Frederick, July 1, 1863
My dear Hallie,
I have been thinking of writing to you for the last 3 days, to tell you how much I enjoyed cousin John’s brief visit judging of your feelings by my own, the most trivial circumstance of so dearly beloved a brother will be of interest to you. We have been in such a state of excitement & confusion since our capture & recapture that I do not remember what I wrote Ellie but think I gave her particulars of the street skirmishes &c. When we heard the Army of the Potomac was really coming, my first & constant thought was, now I shall see cousin J.
All day Saturday the Cavalry were passing up Market St. & I inquired of several of the soldiers who stopped to eat the bread & butter the ladies were sending out to them (some rode so fast they snatched a piece & in that process much of it fell in the street) if Gen. Reynolds would be through. All who seemed to know anything about him said that he had gone with the Infantry by way of Jefferson, a shorter route than this, so I have up the hope of seeing him for the time, although had really been so confident he was coming as to prepare a nice dinner. Saturday night we were kept awake by the noisy waggon trains & such a Sunday I never spent. There was scarcely any possibility of crossing the sts. for the countless multitudes who came pouring through, quite unable to read for the noise & wearied with looking. About 3 o’cl. I undressed to try to get a nap, a few minutes after Clara came up & said Gen. Reynolds was down stairs. It really seemed in my hurry as if I never should get ready to go down. I told Ann to se the table for a lunch. Cousin looked very well; said he had returned from Jefferson at ten the night before & would have come round then but thought it too late (but I had a room ready for him & wish so much he had come). He seemed to enjoy the extemporal lunch of cold roast beef, yellow pickle & cherry pie; said he had eaten nothing that morning being engaged in finding an encampment for his men (said the biscuits reminded him of home on Kate’s House); promised to return to a late tea, after he had been to see his new Commander in Chief on orders & spoke as though they expected to remain here for some time (whereupon I thought in that case you & Ellie would come on here to be with him & we should have nice times), but like many of my other plans, this was doomed to a disappointment. We waited tea for him until 1/2 past 9 o’clock. Meanwhile Anne & I have supper to 17 soldiers who came in at different times asking to buy bread as the shops had all sold out & they had nothing all day. It was truly a pleasure to supply their wants. One very intelligent old man said he had not eaten a meal at a table for 15 months before & that “they never would forget how kind the Frederick ladies were to them; so different from the Virginia ladies who used to throw stones after them.” Another heard the church bell ring & said, “That sounds like home. We’ve had no Sunday for a year.” Ann’s gallon boiler of coffee seemed quite to rest & revive them. I forgot to mention in the right place that the 3 members of cousin’s staff who accompanied him, remained mounted which he stayed & I sent them out a plate of sandwiches which no doubt amused our secesh neighbors, but no matter.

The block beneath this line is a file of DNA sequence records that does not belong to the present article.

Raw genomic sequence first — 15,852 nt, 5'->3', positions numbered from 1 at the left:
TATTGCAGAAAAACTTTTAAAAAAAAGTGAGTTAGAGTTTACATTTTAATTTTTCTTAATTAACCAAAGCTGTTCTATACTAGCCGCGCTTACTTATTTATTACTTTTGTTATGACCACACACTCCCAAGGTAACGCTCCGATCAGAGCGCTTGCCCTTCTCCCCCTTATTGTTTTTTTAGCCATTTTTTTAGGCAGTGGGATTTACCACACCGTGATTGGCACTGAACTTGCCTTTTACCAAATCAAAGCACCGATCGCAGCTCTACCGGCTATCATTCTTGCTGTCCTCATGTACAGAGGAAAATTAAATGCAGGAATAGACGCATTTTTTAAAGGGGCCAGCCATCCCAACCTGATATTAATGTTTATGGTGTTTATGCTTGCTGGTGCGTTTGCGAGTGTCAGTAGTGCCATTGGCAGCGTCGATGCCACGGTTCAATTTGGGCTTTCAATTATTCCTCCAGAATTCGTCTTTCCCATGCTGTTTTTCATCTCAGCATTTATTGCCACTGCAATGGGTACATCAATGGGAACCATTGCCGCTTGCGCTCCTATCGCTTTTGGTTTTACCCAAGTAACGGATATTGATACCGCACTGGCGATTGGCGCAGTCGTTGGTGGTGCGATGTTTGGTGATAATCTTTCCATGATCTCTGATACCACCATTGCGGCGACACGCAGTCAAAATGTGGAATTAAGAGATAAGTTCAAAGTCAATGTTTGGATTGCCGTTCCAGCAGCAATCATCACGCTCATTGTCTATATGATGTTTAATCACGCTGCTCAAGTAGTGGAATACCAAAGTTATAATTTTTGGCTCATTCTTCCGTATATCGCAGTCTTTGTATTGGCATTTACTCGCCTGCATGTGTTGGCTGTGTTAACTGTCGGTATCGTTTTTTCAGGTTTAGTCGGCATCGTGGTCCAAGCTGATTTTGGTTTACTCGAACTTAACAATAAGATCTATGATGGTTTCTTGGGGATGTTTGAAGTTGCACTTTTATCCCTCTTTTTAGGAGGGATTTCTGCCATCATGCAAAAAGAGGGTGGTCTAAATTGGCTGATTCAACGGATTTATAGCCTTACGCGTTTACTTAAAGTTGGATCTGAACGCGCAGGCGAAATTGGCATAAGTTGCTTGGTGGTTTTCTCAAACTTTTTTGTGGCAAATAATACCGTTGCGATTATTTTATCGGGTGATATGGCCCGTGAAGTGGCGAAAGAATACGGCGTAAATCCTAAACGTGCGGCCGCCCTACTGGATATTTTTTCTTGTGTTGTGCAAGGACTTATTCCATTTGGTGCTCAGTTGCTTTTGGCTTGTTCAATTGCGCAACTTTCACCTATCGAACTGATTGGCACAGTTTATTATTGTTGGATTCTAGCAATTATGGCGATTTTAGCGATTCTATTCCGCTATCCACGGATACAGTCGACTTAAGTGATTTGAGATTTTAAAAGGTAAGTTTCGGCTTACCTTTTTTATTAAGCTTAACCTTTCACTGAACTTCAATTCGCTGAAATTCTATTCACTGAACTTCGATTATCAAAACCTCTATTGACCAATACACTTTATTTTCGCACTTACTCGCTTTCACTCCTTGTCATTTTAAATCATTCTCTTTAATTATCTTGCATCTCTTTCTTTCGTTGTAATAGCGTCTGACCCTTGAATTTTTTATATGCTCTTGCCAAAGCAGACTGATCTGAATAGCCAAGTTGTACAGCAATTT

Cousin did not return to supper, nor have I seen him since. Early the next morning he left with his Core [sic] & yet there must have been some confusion in the arrangements, for two of his officers came here about 8 o’clock on Monday morning (one I think the original of a picture in Ellie’s album), enquiring whether the Gen. was here & if I could inform them where his head quarters were. The night before one of them enquired if the Colonel had been here & then said they must have remained in the country evidently ignorant of the fact of his having left here which I did not know at the time.
Cousin talked more than you led me to expect. He was quite communicative, read me a part of Ellie’s last letter announcing the birth of little Chester Landis. Laughed heartily when I told him that I had told Ellie it did not seem fair for her to have 4 brothers & me to have no one, & that I had since thought perhaps you could spare cous. Jim but as he was not much of a lady’s man, to which he replied, “Yes, I think they might spare you Jim.” I expect he is in Harrisburg now, &c. As usual with me I always remember things I wish to ask when the opportunity is passed. The orders to march must have been very sudden & no news has yet reached here from them.
Much love to all from yours truly,